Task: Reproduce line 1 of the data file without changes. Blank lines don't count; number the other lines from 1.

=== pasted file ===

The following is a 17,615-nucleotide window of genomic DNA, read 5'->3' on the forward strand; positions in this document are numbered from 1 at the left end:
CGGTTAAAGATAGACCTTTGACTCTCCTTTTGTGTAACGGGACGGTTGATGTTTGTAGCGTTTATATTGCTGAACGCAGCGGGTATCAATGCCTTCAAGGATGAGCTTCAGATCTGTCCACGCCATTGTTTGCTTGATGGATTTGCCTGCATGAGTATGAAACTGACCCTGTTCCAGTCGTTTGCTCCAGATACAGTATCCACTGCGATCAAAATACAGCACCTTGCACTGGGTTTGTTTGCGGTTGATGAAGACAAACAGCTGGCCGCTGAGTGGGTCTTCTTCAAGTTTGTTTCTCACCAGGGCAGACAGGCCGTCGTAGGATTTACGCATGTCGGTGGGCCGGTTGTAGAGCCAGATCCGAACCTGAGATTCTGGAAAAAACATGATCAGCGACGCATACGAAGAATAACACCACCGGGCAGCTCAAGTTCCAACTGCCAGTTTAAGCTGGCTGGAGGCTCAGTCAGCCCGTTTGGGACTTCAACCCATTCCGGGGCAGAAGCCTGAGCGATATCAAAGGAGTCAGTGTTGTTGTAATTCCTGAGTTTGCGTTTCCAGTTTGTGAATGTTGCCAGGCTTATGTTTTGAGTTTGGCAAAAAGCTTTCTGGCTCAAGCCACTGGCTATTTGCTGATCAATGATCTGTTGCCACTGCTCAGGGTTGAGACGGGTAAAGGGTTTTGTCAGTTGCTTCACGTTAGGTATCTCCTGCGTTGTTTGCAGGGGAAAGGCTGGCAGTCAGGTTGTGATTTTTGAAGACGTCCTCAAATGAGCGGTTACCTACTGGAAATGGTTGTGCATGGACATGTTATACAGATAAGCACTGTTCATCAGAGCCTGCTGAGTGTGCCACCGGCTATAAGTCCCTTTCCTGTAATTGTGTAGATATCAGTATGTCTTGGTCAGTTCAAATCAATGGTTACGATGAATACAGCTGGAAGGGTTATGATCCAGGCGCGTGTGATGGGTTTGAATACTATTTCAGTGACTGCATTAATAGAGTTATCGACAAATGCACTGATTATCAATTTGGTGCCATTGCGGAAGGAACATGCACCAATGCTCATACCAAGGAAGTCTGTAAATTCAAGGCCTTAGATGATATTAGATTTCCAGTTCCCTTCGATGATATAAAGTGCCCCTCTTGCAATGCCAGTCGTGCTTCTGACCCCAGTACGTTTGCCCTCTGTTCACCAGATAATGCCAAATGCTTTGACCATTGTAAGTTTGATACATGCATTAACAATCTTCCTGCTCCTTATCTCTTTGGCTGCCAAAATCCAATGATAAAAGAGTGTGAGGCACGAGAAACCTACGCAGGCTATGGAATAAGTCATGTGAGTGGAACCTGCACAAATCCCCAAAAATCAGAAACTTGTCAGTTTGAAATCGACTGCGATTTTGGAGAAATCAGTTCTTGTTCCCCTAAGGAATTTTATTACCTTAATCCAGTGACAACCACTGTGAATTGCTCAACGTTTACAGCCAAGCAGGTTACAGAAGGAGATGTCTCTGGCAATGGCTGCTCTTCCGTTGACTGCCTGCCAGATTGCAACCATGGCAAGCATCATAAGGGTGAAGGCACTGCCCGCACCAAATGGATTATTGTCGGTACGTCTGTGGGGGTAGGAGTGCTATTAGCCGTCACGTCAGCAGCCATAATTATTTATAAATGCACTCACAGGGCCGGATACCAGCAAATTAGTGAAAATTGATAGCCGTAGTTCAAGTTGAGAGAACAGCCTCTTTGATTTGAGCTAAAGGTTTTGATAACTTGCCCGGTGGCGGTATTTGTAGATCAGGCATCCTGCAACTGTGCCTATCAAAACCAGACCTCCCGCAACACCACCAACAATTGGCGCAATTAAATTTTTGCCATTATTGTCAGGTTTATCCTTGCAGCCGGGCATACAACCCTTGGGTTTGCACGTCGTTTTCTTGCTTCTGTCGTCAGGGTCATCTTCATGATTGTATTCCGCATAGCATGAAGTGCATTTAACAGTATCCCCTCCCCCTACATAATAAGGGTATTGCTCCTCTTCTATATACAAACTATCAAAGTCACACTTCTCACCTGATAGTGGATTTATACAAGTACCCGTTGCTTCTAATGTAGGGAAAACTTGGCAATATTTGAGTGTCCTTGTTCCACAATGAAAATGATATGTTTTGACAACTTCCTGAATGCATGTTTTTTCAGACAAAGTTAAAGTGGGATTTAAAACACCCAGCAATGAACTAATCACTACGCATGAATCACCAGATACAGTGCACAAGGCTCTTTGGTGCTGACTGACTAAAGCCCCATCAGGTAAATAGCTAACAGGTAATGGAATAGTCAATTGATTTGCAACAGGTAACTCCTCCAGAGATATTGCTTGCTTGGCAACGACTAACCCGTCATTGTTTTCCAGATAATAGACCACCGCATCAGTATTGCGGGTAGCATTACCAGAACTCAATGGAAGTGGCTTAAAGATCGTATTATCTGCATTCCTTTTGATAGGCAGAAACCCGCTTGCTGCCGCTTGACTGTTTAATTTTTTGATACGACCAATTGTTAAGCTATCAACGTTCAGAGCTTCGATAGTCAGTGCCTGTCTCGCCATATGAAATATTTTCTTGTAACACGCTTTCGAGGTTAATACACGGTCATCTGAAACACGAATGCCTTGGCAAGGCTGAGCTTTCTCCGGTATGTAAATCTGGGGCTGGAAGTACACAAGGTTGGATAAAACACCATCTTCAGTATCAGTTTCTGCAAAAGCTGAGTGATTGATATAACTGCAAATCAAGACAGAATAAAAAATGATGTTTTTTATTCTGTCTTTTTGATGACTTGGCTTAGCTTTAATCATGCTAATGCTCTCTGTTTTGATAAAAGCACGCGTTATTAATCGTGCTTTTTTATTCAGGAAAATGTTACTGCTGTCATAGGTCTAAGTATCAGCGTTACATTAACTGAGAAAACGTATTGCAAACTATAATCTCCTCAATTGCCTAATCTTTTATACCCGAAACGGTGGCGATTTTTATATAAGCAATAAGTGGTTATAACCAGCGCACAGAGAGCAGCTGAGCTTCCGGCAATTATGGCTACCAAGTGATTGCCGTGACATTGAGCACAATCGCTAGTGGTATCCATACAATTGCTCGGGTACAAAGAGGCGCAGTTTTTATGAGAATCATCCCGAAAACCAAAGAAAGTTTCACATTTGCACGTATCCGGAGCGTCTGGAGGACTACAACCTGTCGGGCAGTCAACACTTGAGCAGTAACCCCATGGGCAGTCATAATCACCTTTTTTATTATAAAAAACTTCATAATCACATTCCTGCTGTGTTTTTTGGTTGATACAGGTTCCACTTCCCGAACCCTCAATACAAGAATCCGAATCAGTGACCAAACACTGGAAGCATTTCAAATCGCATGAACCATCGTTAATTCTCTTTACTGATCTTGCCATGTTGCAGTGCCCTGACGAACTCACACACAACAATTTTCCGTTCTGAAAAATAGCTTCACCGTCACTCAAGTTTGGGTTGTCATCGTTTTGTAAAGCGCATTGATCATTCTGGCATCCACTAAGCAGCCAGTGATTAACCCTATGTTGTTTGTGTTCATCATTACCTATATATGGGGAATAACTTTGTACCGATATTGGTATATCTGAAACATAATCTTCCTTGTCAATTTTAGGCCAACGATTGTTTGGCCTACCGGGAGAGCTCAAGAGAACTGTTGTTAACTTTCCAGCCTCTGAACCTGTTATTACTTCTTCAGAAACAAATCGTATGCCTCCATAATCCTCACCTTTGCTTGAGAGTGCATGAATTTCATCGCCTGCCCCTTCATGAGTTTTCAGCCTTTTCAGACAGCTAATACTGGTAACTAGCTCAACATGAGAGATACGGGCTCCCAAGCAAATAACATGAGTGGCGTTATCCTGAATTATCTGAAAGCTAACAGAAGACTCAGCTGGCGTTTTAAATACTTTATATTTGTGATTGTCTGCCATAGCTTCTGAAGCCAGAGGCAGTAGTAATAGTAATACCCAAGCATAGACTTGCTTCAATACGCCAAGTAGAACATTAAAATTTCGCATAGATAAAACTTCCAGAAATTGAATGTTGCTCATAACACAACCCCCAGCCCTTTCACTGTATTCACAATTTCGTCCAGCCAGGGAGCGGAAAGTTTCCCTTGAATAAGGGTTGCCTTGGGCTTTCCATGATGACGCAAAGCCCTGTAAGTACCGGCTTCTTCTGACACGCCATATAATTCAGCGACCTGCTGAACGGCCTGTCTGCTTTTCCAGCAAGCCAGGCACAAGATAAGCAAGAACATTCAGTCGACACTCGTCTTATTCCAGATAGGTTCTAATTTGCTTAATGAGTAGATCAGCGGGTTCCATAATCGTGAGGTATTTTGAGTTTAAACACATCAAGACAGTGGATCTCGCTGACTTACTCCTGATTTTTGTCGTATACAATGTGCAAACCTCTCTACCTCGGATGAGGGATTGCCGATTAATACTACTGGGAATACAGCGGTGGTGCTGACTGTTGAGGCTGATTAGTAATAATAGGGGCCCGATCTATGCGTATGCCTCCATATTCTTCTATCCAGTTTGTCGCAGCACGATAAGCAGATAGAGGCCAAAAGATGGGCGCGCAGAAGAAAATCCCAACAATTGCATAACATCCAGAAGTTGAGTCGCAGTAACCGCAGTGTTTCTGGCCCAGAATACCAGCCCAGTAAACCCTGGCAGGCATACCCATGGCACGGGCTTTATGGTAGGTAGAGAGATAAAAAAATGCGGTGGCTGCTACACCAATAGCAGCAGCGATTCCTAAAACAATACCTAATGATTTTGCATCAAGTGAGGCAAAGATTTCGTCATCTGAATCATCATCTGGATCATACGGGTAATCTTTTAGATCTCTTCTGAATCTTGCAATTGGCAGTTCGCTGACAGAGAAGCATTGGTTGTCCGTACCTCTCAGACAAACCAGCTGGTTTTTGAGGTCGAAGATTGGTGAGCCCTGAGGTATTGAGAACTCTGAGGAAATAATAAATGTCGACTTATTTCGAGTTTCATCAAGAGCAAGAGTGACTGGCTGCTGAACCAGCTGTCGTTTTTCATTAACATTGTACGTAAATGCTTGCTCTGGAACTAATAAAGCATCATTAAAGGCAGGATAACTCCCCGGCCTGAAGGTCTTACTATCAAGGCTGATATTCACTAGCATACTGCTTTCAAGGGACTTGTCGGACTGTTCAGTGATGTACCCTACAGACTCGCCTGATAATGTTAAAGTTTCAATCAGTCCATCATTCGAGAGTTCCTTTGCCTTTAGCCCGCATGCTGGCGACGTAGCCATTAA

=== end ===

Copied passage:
The following is a 17,615-nucleotide window of genomic DNA, read 5'->3' on the forward strand; positions in this document are numbered from 1 at the left end: